|Location||Schlossstraße 36, 56812 Cochem, Germany (Google Map Location)|
|Open for Visitors||Yes|
|Owned by||Cochem City|
|Official Website||Cochem Castle|
Located near the town of Cochem in Germany’s Cochem-Zell District, Cochem Palace is a magnificent 19th-century neo-Gothic structure. The Castle stands on top of a hill at 330 feet above the River Moselle. Cochem Castle’s historical origins date back to the 10th and 11th centuries. The Castle was the family seat of the Palatinate Count. It remained connected to the Palatinate nobility for a long time, even though its ownership would change multiple times over the centuries.
Visitors can also dine at an authentic medieval feast during a visit to the Castle grounds. Complete with waiters and waitresses dressed in period costumes, local culinary delicacies, and jesters for entertainment, the Knight’s Meal provides an exciting experience for the guests.
Cochem Castle History
The origins of Cochem Castle lie in the 10th and 11th centuries. It is estimated that the Castle was built around the year 1000 by the Palatinate Count Ezzo. The first historical document that records the existence of Cochem Castle dates back to 1051, when the former Queen of Poland and Ezzo’s oldest daughter, Richeza, transferred the property to her nephew, the Palatinate Count Henry I.
In 1151, King Konrad III captured Cochem Castle and made it an Imperial Castle. Following this, King Adolf of Nassau, who owned the Castle and several villages surrounding Cochem, faced a grim financial situation and pawned these properties to Boermund I of Trier. Adolf failed to repay the amount lent by the Archbishops of Trier and had to forfeit the Castle in 1294 to them.
During the reign of Archbishop Balduin (1307-1354) in the early 14th century, Cochem Castle was enlarged and fortified. The Castle was connected to the nearby town by massive walls, and a toll barrier was installed across the River Moselle. The Archbishops of Trier continued to hold the Castle as an imperial fiefdom until 1794.
King Louis XIV captured Cochem Castle during the Nine Years’ War. France occupied the Rhine and Moselle region and occupied Cochem Castle in 1688. The Castle was almost entirely destroyed in 1689, along with nearly the entirety of Cochem town. The Castle remained in ruins and was neglected for another two hundred years.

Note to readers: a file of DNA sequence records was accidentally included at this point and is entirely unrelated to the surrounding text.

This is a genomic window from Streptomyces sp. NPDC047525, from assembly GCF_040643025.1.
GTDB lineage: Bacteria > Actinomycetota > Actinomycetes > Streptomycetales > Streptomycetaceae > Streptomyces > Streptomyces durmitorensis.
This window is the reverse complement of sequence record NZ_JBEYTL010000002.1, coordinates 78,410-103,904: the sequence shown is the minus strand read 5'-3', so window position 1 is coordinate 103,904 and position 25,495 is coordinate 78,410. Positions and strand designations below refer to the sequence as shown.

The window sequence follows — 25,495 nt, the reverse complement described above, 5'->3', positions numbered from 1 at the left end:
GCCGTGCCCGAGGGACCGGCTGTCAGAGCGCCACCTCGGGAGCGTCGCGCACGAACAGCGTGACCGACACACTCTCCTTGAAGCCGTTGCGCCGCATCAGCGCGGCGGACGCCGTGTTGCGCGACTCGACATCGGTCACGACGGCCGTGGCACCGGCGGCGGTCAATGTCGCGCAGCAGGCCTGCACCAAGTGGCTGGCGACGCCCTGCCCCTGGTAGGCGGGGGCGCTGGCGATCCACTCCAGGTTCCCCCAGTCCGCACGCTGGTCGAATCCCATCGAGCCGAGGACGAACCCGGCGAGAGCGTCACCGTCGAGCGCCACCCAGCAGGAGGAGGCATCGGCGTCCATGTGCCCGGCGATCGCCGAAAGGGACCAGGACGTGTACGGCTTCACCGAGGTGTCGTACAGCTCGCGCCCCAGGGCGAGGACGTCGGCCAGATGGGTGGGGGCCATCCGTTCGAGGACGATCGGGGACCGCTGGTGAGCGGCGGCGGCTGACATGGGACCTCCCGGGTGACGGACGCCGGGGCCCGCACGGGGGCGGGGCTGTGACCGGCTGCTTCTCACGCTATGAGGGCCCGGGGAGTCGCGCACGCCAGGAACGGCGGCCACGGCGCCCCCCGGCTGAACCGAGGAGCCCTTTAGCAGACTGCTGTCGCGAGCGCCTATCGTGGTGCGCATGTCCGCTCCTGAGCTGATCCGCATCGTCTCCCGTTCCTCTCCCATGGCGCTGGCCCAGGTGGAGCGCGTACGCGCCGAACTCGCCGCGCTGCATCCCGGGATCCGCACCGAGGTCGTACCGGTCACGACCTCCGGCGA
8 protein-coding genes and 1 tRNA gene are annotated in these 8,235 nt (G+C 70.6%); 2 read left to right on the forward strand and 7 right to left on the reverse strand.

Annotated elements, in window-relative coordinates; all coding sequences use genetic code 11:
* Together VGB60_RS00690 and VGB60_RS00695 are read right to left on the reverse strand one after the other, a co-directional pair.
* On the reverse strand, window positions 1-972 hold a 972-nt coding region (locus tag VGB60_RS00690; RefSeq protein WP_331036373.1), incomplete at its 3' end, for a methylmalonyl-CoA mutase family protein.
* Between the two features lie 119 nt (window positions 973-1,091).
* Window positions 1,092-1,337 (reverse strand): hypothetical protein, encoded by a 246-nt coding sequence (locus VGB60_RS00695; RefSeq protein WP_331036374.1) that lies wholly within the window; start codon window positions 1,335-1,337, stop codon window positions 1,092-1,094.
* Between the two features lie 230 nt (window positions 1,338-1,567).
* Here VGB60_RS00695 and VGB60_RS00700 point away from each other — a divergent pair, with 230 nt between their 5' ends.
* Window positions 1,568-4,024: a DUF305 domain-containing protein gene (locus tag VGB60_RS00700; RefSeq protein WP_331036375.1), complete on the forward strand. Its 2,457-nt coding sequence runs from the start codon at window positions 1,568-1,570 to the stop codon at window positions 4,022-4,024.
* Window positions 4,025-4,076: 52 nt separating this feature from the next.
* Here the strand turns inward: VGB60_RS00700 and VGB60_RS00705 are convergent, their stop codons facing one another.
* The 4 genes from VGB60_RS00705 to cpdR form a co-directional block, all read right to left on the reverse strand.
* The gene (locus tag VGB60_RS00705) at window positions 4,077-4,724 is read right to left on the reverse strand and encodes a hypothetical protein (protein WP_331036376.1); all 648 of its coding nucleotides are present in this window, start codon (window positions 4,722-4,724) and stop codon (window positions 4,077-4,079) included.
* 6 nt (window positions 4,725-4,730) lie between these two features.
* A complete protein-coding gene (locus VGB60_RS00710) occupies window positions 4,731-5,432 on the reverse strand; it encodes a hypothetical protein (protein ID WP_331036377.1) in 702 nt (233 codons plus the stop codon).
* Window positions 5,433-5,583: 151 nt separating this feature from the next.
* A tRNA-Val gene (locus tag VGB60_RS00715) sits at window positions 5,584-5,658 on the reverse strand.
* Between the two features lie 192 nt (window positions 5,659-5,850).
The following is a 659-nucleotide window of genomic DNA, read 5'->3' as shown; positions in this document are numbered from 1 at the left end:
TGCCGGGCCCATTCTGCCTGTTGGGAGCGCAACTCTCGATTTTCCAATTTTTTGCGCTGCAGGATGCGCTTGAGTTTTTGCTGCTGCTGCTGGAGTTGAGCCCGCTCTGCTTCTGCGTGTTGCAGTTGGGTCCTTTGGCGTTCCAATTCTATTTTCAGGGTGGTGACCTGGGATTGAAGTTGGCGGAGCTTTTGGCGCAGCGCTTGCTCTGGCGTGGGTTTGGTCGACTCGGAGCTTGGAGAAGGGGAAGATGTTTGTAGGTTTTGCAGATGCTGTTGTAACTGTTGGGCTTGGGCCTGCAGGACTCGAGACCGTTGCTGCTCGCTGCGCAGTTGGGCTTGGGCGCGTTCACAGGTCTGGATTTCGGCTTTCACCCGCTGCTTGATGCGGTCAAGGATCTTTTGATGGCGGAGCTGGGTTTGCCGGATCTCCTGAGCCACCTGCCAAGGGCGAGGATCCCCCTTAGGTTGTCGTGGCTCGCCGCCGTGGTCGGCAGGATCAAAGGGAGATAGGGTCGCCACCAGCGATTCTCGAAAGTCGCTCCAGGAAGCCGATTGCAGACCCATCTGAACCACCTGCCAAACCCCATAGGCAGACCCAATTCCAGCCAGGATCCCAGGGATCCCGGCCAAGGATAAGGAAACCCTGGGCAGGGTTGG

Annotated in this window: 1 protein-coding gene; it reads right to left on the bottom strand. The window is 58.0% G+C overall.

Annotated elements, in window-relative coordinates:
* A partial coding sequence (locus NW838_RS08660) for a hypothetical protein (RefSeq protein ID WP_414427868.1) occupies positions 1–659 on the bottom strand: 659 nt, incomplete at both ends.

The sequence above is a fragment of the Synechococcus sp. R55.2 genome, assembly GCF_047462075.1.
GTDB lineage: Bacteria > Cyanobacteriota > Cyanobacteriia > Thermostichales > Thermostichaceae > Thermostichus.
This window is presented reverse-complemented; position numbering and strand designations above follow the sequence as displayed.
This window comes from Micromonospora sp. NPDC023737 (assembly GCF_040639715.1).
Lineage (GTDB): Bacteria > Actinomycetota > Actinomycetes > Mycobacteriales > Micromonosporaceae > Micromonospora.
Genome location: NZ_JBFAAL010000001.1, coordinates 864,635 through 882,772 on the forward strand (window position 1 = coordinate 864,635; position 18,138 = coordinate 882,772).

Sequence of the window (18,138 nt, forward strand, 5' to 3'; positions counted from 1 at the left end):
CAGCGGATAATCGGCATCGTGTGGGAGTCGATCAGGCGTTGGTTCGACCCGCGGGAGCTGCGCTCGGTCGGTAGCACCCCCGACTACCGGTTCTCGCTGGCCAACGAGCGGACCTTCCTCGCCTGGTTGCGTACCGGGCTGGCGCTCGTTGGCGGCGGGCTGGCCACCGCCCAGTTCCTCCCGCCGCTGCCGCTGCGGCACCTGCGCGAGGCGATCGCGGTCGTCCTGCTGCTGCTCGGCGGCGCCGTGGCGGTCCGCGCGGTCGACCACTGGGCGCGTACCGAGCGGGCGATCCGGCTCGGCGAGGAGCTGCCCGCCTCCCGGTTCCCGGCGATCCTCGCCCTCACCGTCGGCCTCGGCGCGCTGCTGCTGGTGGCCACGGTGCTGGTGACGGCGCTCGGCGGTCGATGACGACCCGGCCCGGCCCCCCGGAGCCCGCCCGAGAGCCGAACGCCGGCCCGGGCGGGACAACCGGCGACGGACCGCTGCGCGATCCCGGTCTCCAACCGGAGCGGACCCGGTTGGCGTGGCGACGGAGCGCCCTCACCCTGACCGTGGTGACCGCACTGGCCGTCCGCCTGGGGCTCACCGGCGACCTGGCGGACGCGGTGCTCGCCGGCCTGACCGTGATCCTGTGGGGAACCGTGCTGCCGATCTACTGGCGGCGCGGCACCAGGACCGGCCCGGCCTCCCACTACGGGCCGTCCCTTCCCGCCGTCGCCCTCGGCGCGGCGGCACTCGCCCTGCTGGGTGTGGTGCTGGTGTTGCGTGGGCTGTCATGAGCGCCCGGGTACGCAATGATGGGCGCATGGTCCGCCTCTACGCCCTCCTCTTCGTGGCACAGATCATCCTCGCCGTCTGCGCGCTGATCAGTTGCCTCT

In 1868, Mr Louis Ravené, a Berlin-based businessman, purchased the property and began rebuilding it. The Ravené family owned a highly successful brass and bell foundry. It was common during the 19th century for wealthy German families belonging to the nobility or the business class to purchase Medieval Castles to refurbish and convert them into summer vacation homes.
The Prussian King Wilhelm I authorized the sale of Cochem Castle to the Ravenés on the condition that they maintain and reconstruct it according to historical standards. The new Castle was inaugurated in 1877 and was partially opened to the public. In 1978, the Town of Cochem took over the ownership of Cochem Castle, with Reichsburg Cochem Ltd. in charge of administration.
Cochem Castle is situated at the height of 330 feet above the River Moselle on a hill, providing a picturesque view of the surrounding landscapes and Cochem town. The initial structure that stood at the site of the Castle dated back to the 11th century and had a massive square keep topped by a slate roof.
The Romanesque keep had walls that were up to 12 feet thick. The Castle was enlarged and fortified in the 14th century by Archbishop Balduin of Trier, who constructed massive walls connecting Cochem Castle to the nearby town. A chain was also installed below the Castle to form a toll barrier across the River Moselle.
King Louis XIV almost completely destroyed the original structure of Cochem Castle. The Ravenés sought to restore the Castle to its former glory and use it as a private summer residence. The Castle was rebuilt in the Neo-Gothic style, popular in Germany during the 19th century.
The Castle’s interior was decorated with Renaissance and Baroque furniture collected by the Ravené family over the years. The interiors also feature intricately painted ceilings and walls designed by Prof. Ernst Ewald from Berlin and other fine works by local artists. At the centre of the Castle stands a four-story Romanesque tower with 12 feet thick walls. The Castle’s elaborate Neo-Gothic halls are one of the main attractions of Cochem Castle, with Rittersaal or Knight’s Hall being the grandest among them.
You can also visit Eltz Castle, just 40km away.
Frequently Asked Questions
Where is Cochem Castle?
Cochem Castle is located close to the town of Cochem biggest town in the Cochem-Zell district in Germany. The Castle is situated at the top of a hill overlooking the River Moselle.
Who lived in Cochem Castle?
Cochem Castle was the family seat of the Palatinate Counts in the 11th century. It was captured by King Konrad III in 1151 and later became the property of the Archbishops of Trier. King Louis XIV captured the Castle and almost completely destroyed it in 1689 and lay in ruins until 1868 when the Ravené family purchased it and converted it into their vacation residence.
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